Neurologist turned investment advisor William J. Bernstein argues successful investing includes a firm understanding of financial history. One of the most brilliant men the world has known, Sir Isaac Newton, lost his fortune during the South Sea Bubble. The South Sea Company garnered a monopoly on English trade with the New World. Unfortunately the company never made much money, a fact not disclosed to investors. Lured by the thoughts of gold and silver flooding into England from Mexico and South America, investors bid up South Sea stock shares. An early shareholder, Newton made a chunk of money on his original stake. But he jumped back with both feet and lost the 2014 equivalent of over $400 million. Newton could determine movement of stars could but not the madness of men.
Yes itís been quite a summer. 2014 saw the Battle of Atlantaís sesquicentennial anniversary along with the 100 year and 70 year anniversaries of the beginning of World War One and D-Day. Donít ignore the financial link among these events. In the summer of 1864, William Tecumseh Shermanís Army of the Tennessee was bogged down outside Atlanta. Under Confederate general Joseph Johnsonís expert delaying actions Sherman could not break the siege of Atlanta not unlike the Army of the Potomac outside Richmond and Petersburg.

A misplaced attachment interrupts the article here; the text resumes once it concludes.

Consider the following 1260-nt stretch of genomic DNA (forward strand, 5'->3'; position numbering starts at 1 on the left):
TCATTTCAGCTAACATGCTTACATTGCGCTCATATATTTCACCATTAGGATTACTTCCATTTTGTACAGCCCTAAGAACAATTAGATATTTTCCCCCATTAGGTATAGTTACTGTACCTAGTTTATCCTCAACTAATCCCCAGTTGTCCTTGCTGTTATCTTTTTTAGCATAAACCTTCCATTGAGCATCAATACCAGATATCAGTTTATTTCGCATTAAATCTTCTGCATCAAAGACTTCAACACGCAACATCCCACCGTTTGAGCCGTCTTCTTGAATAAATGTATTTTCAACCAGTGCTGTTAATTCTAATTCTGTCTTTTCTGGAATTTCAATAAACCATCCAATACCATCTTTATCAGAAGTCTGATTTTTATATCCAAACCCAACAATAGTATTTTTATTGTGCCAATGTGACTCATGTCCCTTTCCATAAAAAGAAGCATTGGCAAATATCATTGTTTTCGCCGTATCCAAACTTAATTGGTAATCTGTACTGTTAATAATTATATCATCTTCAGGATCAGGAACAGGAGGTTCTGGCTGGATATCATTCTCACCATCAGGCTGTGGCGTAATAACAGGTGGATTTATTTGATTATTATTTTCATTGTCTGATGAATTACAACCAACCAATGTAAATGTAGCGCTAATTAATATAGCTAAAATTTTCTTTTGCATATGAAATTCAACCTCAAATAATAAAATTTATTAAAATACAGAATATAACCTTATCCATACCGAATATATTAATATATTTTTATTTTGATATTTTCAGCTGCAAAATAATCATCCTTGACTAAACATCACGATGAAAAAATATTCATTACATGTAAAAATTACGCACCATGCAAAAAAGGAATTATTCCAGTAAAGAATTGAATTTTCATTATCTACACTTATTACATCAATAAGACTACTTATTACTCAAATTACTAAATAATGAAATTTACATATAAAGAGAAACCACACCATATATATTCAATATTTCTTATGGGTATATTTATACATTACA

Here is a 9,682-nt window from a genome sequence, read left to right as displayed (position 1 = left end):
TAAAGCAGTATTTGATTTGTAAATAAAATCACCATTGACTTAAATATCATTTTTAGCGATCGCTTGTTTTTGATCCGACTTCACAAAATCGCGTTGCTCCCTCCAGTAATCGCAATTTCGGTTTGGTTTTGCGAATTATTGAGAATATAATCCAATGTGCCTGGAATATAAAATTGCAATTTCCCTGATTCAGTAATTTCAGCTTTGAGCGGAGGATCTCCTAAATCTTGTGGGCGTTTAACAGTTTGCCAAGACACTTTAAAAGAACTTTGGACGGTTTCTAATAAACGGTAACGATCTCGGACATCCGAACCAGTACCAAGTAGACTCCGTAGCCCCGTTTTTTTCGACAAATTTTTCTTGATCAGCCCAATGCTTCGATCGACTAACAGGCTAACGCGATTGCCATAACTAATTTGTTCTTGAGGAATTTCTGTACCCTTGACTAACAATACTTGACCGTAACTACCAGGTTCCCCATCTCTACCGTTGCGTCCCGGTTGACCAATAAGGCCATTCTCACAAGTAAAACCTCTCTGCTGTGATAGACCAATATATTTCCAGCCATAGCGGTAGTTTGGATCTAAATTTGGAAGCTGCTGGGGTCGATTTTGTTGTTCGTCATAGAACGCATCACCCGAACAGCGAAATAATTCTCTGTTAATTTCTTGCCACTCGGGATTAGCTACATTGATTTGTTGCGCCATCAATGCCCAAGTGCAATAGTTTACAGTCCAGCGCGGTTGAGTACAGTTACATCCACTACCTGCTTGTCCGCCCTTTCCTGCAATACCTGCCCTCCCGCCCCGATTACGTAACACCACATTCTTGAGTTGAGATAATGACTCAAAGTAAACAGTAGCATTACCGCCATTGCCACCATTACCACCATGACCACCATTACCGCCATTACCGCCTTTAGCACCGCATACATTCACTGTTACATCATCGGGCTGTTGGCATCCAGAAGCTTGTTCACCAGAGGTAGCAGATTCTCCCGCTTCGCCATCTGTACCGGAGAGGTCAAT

With casualties rising and two armies locked in stalemates, Abraham Lincolnís re-election appeared doomed. Jefferson Davis came to the rescue. Davis never liked Johnson and replaced him with John Bell Hood, a foolish trade ranking with the Cubs swapping Lou Brock for the Cardinalsí Ernie Broglio. Hood abandoned Johnsonís strategy and went on the offensive. If you saw Gone with the Wind you know how the story ends. After losing every battle, Hood abandoned the city and the Atlanta mayor surrendered on September 1st. Lincolnís popularity soared just in time for the November elections where he trounced the peace candidate General George McClellan.
Lincolnís re-election meant our Civil War would continue and the country would be reunited. If Lincoln had lost, McClellan surely would have struck a deal separating the states. Fast forward to 1914 and 1944, we will never know but it is reasonable to assume a United States of America was much more formidable than two separate nations. Defeating Germany in 1918 and amassing a huge army for a cross Channel invasion would have been a stretch without the United States of America.
With one strong nation, rather than two separate entities, we became the worldís leading economy and the worldís reserve currency. With these come responsibilities, any politician who thinks we can default on our debt is a financial fool, regardless if they are Democrats, Republicans or Libertarians. Americans benefit mightily from the economic tailwind set in motion, in no small part, by actions 150 years ago. Decisions made today have ramifications long down the road. If someone reminds you to plan for your retirement they ainít whistling Dixie.
Buz Livingston is a history geek and even though he is a fee-only certified financial planner this should not be considered personal advice. For specific recommendations visit us online at livingstonfinancial.net or at our new office in Redfish Village, 2050 Scenic 30A, M-1 Unit 230. Follow us @BuzLivingston.